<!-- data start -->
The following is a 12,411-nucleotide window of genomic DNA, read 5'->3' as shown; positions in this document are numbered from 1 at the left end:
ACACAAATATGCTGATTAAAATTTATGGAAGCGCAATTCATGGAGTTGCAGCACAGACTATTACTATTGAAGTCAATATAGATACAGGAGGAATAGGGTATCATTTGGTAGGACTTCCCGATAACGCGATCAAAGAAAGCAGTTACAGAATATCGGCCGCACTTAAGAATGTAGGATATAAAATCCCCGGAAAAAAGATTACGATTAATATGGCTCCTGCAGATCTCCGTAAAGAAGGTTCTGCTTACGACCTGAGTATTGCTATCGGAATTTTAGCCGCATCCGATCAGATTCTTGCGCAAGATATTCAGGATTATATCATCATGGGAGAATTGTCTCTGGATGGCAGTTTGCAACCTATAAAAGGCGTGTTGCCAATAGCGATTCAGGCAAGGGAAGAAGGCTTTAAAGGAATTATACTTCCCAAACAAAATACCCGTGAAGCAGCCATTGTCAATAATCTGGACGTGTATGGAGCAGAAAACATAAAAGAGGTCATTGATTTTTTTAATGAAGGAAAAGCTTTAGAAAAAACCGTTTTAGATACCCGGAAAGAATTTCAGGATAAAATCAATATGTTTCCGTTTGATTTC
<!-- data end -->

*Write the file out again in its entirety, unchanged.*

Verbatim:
The following is a 12,411-nucleotide window of genomic DNA, read 5'->3' as shown; positions in this document are numbered from 1 at the left end:
ACACAAATATGCTGATTAAAATTTATGGAAGCGCAATTCATGGAGTTGCAGCACAGACTATTACTATTGAAGTCAATATAGATACAGGAGGAATAGGGTATCATTTGGTAGGACTTCCCGATAACGCGATCAAAGAAAGCAGTTACAGAATATCGGCCGCACTTAAGAATGTAGGATATAAAATCCCCGGAAAAAAGATTACGATTAATATGGCTCCTGCAGATCTCCGTAAAGAAGGTTCTGCTTACGACCTGAGTATTGCTATCGGAATTTTAGCCGCATCCGATCAGATTCTTGCGCAAGATATTCAGGATTATATCATCATGGGAGAATTGTCTCTGGATGGCAGTTTGCAACCTATAAAAGGCGTGTTGCCAATAGCGATTCAGGCAAGGGAAGAAGGCTTTAAAGGAATTATACTTCCCAAACAAAATACCCGTGAAGCAGCCATTGTCAATAATCTGGACGTGTATGGAGCAGAAAACATAAAAGAGGTCATTGATTTTTTTAATGAAGGAAAAGCTTTAGAAAAAACCGTTTTAGATACCCGGAAAGAATTTCAGGATAAAATCAATATGTTTCCGTTTGATTTC